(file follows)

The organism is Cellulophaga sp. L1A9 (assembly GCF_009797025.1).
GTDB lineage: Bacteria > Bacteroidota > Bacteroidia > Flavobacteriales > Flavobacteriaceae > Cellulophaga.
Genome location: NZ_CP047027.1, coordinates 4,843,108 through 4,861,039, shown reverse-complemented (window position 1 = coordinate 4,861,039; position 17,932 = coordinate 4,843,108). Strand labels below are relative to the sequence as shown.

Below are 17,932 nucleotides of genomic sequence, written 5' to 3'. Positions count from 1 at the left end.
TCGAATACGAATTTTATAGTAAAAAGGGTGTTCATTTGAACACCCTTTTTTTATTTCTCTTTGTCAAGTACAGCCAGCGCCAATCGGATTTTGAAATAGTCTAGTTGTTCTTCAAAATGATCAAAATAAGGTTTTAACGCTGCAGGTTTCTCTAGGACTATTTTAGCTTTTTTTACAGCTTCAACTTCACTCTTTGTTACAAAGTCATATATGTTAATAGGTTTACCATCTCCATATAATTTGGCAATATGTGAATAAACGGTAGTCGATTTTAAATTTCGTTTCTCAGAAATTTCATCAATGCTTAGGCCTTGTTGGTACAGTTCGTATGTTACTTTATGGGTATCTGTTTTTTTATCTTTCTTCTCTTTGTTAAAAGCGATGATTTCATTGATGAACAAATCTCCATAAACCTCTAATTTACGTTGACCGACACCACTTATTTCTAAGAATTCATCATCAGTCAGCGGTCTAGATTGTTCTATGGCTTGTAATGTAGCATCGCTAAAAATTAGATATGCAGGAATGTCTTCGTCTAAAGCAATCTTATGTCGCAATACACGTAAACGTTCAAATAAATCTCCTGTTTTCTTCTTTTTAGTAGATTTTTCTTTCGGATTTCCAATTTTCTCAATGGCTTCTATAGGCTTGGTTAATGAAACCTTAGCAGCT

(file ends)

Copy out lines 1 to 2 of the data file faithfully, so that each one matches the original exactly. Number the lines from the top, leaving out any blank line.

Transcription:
The organism is Cellulophaga sp. L1A9 (assembly GCF_009797025.1).
GTDB lineage: Bacteria > Bacteroidota > Bacteroidia > Flavobacteriales > Flavobacteriaceae > Cellulophaga.